Mexico’s Yucatán Peninsula is famous for its beautiful Caribbean beaches but, as Shafik Meghji discovers, the most memorable – and unusual – places for a swim are found inland and underground in a series of spectacular cenotes.
As I ducked through a narrow gap in the jagged limestone the first sense was of relief, as a quenching shade replaced the skin-blistering, 40-degree, pre-rainy season heat outside. My flip flops echoed around the cave as I descended the narrow flight of steps that had been cut into the rocks into what felt like a scene from an Indiana Jones film.
A shaft of sunlight pierced through a circular hole in the roof, illuminating the gloom and refracting off the vast, crystal-clear pool below. Bats fluttered above, vines crisscrossed the ceiling, and stalactites stretched down, like frozen drops of pitch. As I slipped into the bracingly cool, crystal-clear water small black catfish nibbled at my toes.
The gnarled roots of an ancient tree dangled, tantalisingly out of reach of the frigid, turquoise water below.
Afterwards I braved the midday sun again to explore the nearby Cenote Samula, which is perhaps even more spectacular than its neighbour. The dome of the cave was punctuated by a sizeable hole, through which the gnarled roots of an ancient tree dangled, tantalisingly out of reach of the frigid, turquoise water below. Despite the high temperatures outside, and the fact that it was a Sunday, there was only one other person there.
The region’s network of cenotes – limestone sinkholes, generally filled with fresh water – was vital for the Mayan civilization that dominated the Yucatán Peninsula before the arrival of the Spanish conquistadors in the 1500s. And it is easy to see why they were considered sacred gateways to the Mayan underworld, known as Xibalba (“the place of fear”).
At the Cenote Sagrado, a murky green pool at the famous ruins at Chichén Itzá, for example, the Mayans threw statues, pottery, incense, textiles, jade, gold, and human sacrifices into the water as offerings to the gods of the underworld.
The few human sacrifices who survived the ordeal, incidentally, were considered to have spoken with the gods, and have developed prophetic powers. (The conquistadors, rabid for gold, ransacked Chichén Itzá for the precious metal, largely in vain, unaware that the riches they sought were so close at hand.)
Many of the other cenotes in the region hold even older treasures: in recent years divers have discovered human skeletons that date back nearly 14,000 years, and even the remains of a mastodon (a prehistoric pachyderm).
The cenotes are linked to one of the most significant events in the history of the earth.
Yet the cenotes, which collectively form vast cave systems, have an even greater significance, being linked to one of the most significant events in the history of the earth.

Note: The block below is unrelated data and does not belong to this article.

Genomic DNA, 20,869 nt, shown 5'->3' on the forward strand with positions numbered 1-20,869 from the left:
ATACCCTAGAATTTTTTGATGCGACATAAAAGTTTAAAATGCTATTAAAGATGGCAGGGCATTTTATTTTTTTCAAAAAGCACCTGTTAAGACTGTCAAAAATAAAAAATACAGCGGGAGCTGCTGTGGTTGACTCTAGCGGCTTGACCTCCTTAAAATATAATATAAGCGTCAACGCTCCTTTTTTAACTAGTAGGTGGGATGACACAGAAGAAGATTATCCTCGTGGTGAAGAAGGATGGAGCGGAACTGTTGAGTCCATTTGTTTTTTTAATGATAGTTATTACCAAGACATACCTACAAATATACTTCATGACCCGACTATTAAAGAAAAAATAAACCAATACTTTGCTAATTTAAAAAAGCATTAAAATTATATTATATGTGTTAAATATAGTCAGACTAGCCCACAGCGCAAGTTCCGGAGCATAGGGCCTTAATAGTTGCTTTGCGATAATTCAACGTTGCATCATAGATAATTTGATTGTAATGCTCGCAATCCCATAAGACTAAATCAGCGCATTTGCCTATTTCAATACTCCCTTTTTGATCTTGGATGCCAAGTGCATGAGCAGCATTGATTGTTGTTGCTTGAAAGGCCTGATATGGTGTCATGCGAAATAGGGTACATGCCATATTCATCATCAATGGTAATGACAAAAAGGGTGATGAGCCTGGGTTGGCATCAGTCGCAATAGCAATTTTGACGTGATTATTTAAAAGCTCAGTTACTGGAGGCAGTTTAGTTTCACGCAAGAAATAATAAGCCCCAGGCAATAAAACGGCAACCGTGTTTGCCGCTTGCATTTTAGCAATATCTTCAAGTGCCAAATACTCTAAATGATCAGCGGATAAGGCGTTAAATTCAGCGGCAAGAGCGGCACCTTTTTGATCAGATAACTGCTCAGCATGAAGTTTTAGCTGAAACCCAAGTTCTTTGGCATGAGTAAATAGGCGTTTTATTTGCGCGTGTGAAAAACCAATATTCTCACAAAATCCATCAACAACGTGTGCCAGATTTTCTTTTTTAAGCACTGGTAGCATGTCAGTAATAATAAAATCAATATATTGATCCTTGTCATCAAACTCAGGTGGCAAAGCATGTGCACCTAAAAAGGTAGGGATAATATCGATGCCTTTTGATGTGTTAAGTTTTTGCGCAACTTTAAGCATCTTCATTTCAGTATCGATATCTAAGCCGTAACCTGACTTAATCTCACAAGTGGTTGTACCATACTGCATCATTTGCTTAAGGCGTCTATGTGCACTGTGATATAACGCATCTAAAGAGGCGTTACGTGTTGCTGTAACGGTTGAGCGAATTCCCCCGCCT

Some 66 million years ago the Chicxulub asteroid struck the Yucatán, a disaster that is considered to have contributed to the extinction of the dinosaurs. The strike also caused large sections of the region’s limestone bedrock to collapse, in turn forming thousands of cenotes.
The Mayans later founded their villages and towns around these flooded subterranean chambers, which, given the lack of lakes and rivers in the region, were vital sources of fresh water.
Today many of these cenotes – known collectively as the “Ring of Cenotes” – have been turned into major tourist attractions, for example, at the Xel-Há theme park near Tulum. But others are far less developed, with little in the way of facilities and few visitors.
For experienced divers with a sense of adventure – and no sense of claustrophobia – Dos Ojos (“Two Eyes”) is one of many that are worth exploring further. The water is incredibly clear here and this high visibility means photographers can get some incredible shots. And even if you don’t fancy strapping on a scuba tank, you can still have an evocative experience with a mask and a snorkel.
I finished my trip at Cenote Yokdzonot, located in a dusty, sleepy village a short drive away from Chichén Itzá. Looked after by a local cooperative, which provides a stack of lifejackets, a couple of rustic shacks to change in, and a set of rickety wooden steps, the cenote is rarely visited by foreign tourists.
Open to the elements, the deep, circular sinkhole is shaded by tall trees. After rousing the slumbering ticket-seller to pay the small entry fee, I dived into the aquamarine, seemingly bottomless water.
A couple of local children splashed about, thick tangled vines spiralled gently in the breeze and tiny birds, moving too fast for the human eye to focus on, swirled above. It was a perfectly relaxing scene – at least until my mind turned to the human sacrifices that might lie at the bottom.